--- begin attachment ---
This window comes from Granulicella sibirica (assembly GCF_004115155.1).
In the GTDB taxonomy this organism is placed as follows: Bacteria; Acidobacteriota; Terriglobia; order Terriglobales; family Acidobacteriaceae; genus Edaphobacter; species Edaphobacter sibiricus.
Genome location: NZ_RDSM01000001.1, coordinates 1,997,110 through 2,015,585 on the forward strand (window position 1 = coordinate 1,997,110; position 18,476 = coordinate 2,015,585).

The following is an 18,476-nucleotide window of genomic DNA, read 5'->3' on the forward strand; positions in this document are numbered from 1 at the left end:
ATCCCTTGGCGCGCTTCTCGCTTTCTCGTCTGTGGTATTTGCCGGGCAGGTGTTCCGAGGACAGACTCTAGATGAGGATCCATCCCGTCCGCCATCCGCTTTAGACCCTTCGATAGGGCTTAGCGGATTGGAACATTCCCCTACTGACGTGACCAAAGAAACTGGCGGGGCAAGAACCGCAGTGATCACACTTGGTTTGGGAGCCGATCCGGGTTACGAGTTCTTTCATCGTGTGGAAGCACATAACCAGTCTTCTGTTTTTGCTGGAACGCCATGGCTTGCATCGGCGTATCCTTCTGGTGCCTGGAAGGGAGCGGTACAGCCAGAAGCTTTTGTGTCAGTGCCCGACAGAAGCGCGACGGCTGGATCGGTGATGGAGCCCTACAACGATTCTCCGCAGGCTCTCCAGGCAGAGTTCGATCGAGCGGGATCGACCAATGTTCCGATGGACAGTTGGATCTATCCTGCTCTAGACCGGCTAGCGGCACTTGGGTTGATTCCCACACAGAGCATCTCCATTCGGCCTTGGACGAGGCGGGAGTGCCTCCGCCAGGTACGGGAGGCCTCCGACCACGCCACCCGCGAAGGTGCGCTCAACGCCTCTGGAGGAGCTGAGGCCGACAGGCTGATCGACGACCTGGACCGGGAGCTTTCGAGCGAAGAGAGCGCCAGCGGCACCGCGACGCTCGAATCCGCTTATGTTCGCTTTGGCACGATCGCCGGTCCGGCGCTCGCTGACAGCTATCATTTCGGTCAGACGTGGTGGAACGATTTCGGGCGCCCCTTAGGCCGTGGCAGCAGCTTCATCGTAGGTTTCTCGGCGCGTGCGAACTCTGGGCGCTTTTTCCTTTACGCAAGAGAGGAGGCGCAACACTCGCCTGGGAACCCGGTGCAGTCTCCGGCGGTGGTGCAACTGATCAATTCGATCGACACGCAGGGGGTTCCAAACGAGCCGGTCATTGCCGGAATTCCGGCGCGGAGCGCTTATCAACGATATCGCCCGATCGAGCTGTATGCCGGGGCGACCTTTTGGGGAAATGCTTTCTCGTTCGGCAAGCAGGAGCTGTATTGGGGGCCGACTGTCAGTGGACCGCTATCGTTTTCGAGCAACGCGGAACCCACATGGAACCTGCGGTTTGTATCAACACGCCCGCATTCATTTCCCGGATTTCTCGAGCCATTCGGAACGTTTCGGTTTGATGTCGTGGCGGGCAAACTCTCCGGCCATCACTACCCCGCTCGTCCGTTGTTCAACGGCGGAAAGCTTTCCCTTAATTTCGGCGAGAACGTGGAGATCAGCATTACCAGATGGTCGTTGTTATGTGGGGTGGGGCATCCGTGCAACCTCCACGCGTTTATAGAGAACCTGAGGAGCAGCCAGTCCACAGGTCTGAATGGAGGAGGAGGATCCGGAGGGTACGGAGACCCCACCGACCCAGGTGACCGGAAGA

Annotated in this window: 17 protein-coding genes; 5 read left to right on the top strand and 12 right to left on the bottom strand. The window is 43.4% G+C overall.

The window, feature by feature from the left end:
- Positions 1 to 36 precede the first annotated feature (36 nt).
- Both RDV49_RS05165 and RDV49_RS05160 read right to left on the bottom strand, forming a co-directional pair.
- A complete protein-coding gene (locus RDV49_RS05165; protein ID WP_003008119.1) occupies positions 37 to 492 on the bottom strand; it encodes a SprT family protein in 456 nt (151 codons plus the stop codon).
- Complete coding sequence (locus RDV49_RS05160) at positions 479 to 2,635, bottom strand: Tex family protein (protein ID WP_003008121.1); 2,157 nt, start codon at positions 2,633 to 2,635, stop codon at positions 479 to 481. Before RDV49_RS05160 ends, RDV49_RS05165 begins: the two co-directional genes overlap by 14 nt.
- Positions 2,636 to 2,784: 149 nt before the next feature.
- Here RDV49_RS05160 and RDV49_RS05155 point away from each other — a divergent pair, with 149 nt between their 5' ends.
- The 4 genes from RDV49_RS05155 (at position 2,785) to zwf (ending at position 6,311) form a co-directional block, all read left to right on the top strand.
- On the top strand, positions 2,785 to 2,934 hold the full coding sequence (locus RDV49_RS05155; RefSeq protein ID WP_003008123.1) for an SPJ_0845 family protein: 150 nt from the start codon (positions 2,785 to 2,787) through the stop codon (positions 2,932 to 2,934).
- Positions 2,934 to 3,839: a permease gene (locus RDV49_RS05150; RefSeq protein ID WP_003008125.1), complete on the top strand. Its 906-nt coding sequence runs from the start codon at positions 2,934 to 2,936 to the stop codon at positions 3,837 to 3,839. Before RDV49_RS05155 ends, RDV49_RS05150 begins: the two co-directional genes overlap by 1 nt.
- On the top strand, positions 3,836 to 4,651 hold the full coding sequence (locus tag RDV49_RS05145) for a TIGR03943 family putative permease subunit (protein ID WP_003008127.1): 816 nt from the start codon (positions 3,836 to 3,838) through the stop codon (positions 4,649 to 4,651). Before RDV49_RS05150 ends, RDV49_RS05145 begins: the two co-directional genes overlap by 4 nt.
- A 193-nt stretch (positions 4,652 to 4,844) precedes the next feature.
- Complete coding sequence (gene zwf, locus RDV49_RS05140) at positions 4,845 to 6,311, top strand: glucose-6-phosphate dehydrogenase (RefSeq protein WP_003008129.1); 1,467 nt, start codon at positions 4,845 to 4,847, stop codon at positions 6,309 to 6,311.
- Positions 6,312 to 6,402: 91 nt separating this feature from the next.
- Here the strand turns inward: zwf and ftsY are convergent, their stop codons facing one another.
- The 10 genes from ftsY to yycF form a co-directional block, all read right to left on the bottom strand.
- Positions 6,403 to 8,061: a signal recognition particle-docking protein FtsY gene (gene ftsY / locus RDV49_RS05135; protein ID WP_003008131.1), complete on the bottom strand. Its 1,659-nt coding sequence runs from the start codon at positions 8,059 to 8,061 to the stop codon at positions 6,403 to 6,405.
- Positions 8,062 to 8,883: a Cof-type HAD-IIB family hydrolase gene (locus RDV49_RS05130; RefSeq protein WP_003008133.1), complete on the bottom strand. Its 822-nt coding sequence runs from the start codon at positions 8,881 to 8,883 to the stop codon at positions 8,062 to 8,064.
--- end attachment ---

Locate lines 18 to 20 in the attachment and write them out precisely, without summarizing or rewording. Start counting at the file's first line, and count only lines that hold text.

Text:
- A 193-nt stretch (positions 4,652 to 4,844) precedes the next feature.
- Complete coding sequence (gene zwf, locus RDV49_RS05140) at positions 4,845 to 6,311, top strand: glucose-6-phosphate dehydrogenase (RefSeq protein WP_003008129.1); 1,467 nt, start codon at positions 4,845 to 4,847, stop codon at positions 6,309 to 6,311.
- Positions 6,312 to 6,402: 91 nt separating this feature from the next.